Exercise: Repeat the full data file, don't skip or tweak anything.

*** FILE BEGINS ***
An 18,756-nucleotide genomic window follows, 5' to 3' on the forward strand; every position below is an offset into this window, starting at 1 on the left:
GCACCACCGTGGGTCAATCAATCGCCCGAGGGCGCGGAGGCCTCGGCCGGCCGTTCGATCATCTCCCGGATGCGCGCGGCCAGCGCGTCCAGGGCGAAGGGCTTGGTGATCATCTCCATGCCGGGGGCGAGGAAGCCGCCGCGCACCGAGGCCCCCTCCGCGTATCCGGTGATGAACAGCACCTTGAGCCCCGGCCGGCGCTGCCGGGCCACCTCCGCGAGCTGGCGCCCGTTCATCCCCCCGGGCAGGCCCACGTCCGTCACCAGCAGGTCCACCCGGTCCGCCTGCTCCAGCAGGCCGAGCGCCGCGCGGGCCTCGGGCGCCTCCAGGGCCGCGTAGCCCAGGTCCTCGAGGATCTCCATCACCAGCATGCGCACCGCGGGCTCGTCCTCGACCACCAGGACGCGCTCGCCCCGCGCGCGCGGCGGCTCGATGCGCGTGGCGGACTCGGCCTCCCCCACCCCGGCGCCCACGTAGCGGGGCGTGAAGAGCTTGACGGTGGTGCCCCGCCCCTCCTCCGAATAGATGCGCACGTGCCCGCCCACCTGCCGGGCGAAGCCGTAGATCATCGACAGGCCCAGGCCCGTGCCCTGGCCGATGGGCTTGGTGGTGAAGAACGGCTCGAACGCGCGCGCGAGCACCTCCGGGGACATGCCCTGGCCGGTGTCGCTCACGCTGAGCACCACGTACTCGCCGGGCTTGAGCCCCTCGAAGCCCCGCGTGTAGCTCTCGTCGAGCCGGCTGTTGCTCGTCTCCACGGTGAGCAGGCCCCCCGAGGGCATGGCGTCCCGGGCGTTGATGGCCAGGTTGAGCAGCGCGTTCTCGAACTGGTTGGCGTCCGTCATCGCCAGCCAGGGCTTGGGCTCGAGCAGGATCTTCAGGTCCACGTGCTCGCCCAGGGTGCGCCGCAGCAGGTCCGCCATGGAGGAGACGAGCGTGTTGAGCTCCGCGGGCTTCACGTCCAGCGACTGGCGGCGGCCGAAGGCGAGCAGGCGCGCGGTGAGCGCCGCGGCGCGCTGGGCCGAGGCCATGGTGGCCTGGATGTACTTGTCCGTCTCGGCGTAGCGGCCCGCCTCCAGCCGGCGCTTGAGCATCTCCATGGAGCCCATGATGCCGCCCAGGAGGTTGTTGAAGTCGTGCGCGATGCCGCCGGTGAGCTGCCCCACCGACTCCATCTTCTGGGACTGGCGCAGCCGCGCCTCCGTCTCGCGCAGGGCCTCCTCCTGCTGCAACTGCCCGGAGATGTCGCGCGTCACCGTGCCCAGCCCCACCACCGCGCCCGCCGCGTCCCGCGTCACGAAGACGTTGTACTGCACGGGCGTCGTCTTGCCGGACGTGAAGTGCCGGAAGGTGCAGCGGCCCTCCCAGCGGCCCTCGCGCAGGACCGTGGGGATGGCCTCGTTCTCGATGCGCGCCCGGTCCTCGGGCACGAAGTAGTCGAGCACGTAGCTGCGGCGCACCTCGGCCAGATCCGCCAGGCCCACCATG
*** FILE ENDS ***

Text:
An 18,756-nucleotide genomic window follows, 5' to 3' on the forward strand; every position below is an offset into this window, starting at 1 on the left:
GCACCACCGTGGGTCAATCAATCGCCCGAGGGCGCGGAGGCCTCGGCCGGCCGTTCGATCATCTCCCGGATGCGCGCGGCCAGCGCGTCCAGGGCGAAGGGCTTGGTGATCATCTCCATGCCGGGGGCGAGGAAGCCGCCGCGCACCGAGGCCCCCTCCGCGTATCCGGTGATGAACAGCACCTTGAGCCCCGGCCGGCGCTGCCGGGCCACCTCCGCGAGCTGGCGCCCGTTCATCCCCCCGGGCAGGCCCACGTCCGTCACCAGCAGGTCCACCCGGTCCGCCTGCTCCAGCAGGCCGAGCGCCGCGCGGGCCTCGGGCGCCTCCAGGGCCGCGTAGCCCAGGTCCTCGAGGATCTCCATCACCAGCATGCGCACCGCGGGCTCGTCCTCGACCACCAGGACGCGCTCGCCCCGCGCGCGCGGCGGCTCGATGCGCGTGGCGGACTCGGCCTCCCCCACCCCGGCGCCCACGTAGCGGGGCGTGAAGAGCTTGACGGTGGTGCCCCGCCCCTCCTCCGAATAGATGCGCACGTGCCCGCCCACCTGCCGGGCGAAGCCGTAGATCATCGACAGGCCCAGGCCCGTGCCCTGGCCGATGGGCTTGGTGGTGAAGAACGGCTCGAACGCGCGCGCGAGCACCTCCGGGGACATGCCCTGGCCGGTGTCGCTCACGCTGAGCACCACGTACTCGCCGGGCTTGAGCCCCTCGAAGCCCCGCGTGTAGCTCTCGTCGAGCCGGCTGTTGCTCGTCTCCACGGTGAGCAGGCCCCCCGAGGGCATGGCGTCCCGGGCGTTGATGGCCAGGTTGAGCAGCGCGTTCTCGAACTGGTTGGCGTCCGTCATCGCCAGCCAGGGCTTGGGCTCGAGCAGGATCTTCAGGTCCACGTGCTCGCCCAGGGTGCGCCGCAGCAGGTCCGCCATGGAGGAGACGAGCGTGTTGAGCTCCGCGGGCTTCACGTCCAGCGACTGGCGGCGGCCGAAGGCGAGCAGGCGCGCGGTGAGCGCCGCGGCGCGCTGGGCCGAGGCCATGGTGGCCTGGATGTACTTGTCCGTCTCGGCGTAGCGGCCCGCCTCCAGCCGGCGCTTGAGCATCTCCATGGAGCCCATGATGCCGCCCAGGAGGTTGTTGAAGTCGTGCGCGATGCCGCCGGTGAGCTGCCCCACCGACTCCATCTTCTGGGACTGGCGCAGCCGCGCCTCCGTCTCGCGCAGGGCCTCCTCCTGCTGCAACTGCCCGGAGATGTCGCGCGTCACCGTGCCCAGCCCCACCACCGCGCCCGCCGCGTCCCGCGTCACGAAGACGTTGTACTGCACGGGCGTCGTCTTGCCGGACGTGAAGTGCCGGAAGGTGCAGCGGCCCTCCCAGCGGCCCTCGCGCAGGACCGTGGGGATGGCCTCGTTCTCGATGCGCGCCCGGTCCTCGGGCACGAAGTAGTCGAGCACGTAGCTGCGGCGCACCTCGGCCAGATCCGCCAGGCCCACCATG